When trying to build the first docker as described on chapter 1, I get a error from git:

fatal: unable to access 'https://github.com/docker-in-practice/todo.git/': Could not resolve host: github.com

As a complete noob on Docker I was shocked and completely discouraged right from the beginning.

I had to go on google to try to understand the problem (corporate firewall and so on) and maybe find a solution.
I found many resources, none of them understandable for a complete noob!


I would have liked the book to talk about the possibility of this problem occurrence and the corresponding solution.

Closed the book, and pass my way.

In section 2.1.1 Layered Architecture", you end up the discussion about the Business Layer in saying:
<<In some systems, this layer has its own internal representation of the business domain entities. Alternatively, it relies on a Domain Model implementation, shared with the other layers of the application. We'll have much more to say about this aspect later in this chapter. >>

I have read the whole chapter but couldn't find the promised dissertation about sharing Domain Model Object across application layer.

I am inclined to let the Entities objects bubble up the layers up to the Presentation layer. But I have seen many projects where Entities get replicated from layer to layer either by hand or by using Dozer, pretending that it shield the copy in the current layer from implementation changes in the source object pertaining to the below layer.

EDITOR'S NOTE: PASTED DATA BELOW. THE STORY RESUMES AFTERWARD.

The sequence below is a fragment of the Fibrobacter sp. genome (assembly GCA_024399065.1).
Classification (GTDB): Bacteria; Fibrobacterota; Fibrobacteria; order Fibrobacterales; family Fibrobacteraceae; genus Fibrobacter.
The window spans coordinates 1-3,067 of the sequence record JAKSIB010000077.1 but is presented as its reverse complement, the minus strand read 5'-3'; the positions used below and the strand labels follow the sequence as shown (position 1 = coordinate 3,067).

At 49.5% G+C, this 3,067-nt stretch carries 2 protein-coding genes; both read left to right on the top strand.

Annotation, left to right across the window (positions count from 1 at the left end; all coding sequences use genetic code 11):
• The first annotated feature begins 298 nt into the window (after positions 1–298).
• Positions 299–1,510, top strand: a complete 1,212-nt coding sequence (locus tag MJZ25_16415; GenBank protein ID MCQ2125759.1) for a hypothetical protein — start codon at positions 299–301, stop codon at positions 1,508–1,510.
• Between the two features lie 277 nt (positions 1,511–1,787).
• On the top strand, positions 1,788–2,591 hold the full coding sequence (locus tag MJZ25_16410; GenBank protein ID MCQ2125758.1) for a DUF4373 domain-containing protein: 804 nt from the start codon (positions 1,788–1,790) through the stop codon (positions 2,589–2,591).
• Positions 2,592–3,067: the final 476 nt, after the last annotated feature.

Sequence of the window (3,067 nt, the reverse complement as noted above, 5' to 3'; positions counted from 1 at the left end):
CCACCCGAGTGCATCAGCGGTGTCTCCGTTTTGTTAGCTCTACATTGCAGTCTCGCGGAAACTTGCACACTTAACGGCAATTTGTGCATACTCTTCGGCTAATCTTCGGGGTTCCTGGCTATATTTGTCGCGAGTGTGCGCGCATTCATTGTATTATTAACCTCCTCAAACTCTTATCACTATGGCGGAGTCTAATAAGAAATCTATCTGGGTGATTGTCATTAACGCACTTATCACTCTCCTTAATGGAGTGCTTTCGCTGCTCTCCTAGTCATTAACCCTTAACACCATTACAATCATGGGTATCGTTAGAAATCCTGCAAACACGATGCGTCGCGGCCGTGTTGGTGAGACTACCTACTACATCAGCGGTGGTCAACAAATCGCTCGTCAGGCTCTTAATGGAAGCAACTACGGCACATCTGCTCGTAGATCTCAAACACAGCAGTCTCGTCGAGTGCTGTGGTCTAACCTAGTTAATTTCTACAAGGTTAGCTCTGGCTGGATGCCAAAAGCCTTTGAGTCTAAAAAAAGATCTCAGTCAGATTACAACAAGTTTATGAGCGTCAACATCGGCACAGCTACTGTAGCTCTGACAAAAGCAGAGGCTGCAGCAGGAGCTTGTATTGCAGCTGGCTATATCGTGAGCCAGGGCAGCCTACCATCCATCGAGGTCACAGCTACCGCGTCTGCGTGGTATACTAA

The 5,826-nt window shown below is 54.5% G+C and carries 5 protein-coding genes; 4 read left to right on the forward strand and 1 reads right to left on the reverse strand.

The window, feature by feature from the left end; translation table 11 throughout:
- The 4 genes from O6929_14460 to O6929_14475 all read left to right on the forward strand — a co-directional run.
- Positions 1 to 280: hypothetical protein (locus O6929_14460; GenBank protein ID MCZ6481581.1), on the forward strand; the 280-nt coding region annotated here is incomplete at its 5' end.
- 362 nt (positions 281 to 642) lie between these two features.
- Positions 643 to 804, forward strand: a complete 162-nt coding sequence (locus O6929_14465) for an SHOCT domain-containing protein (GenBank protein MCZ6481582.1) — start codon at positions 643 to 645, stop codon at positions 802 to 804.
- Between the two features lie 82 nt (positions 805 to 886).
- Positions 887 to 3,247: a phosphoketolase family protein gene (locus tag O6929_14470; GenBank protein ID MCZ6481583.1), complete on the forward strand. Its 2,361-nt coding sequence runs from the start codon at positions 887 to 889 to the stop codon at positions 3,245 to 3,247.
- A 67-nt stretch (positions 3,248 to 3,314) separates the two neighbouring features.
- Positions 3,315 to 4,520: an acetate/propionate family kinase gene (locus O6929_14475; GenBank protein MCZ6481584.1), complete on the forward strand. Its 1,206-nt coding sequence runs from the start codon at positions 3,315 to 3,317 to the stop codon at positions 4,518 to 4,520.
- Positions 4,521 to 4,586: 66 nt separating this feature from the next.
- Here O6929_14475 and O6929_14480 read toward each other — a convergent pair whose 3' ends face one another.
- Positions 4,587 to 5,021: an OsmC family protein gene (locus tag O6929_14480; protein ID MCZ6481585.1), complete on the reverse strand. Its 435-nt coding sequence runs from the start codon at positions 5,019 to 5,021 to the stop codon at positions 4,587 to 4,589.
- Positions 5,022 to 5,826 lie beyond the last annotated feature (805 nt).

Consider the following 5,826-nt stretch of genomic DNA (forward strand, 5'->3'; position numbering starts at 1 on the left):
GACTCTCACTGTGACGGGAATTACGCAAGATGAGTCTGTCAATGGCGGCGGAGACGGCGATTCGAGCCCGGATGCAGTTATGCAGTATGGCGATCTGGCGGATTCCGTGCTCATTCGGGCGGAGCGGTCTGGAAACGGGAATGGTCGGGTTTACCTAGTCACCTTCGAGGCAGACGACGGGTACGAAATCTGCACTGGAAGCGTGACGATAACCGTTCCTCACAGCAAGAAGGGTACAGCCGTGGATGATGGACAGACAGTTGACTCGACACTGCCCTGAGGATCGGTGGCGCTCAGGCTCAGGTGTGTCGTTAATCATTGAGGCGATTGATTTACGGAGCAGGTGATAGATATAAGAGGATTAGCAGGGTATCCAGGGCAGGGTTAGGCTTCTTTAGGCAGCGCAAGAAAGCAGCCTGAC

Entity Replication vs. Bubble-up is a topic that I would very much like see analyzed by you as specialists. Could you include a few sections on this topic, which state precisely what we can do with Entity objects?

Thanks in advance.

This is not really an error, but don't you think that the illustrations are a bit gigantic. We would certainly suffer no loss in comprehension if the illustrations were more modest in size. On the contrary, having more illustrations on the same page would reduce the dispersion and would help comparing them together.
Thank you for pointing that out.
So, only the property: function() {...} form is valid in both situations. Maybe that explain why the book is using that form so much.
That call for an explanation anyway, because the other form is more natural (for people coming from java)

whoa, apparently there is much to discover about javascript function (declaration forms, usage patterns, etc).

I duno if what JohnMick wrote in its previous post is in the book (I've only read 1/4 of the book so far) but sure it could find its place there.

I can't wait for the next MEAP...

Thank you all for sharing your knowledge.

could you add a few sentences clarifying the differences or similarities of defining methods as a) named functions or b) anonymous functions affected to properties.

var myObject = {
function method1() { ... };
method2: function() { ... };

Does it make any differences? What is the arguments for and against each form of method definition?

Same questions when defining inner functions:

function outer() {
function method1() { ... };
method2: function() { ... };

I have noticed that the polices used in the last MEAP have changed to a Sans-Serif police (I think it is Arial). This is realy unfortunate because it render the book really difficult to read.
Please could you switch back to a Serif font, like TimesNewRoman or Garamond ?
I have sent an email to Manning to express my concern about that new font used in the book.

In the meanwhile, can everybody who is unsatisfied with the new font, send a email to maba@manning.com to let them know.

IMHO, by the time your code reach the controller, the persistance session will be closed and it will be too late to load lazy objects in the returned object.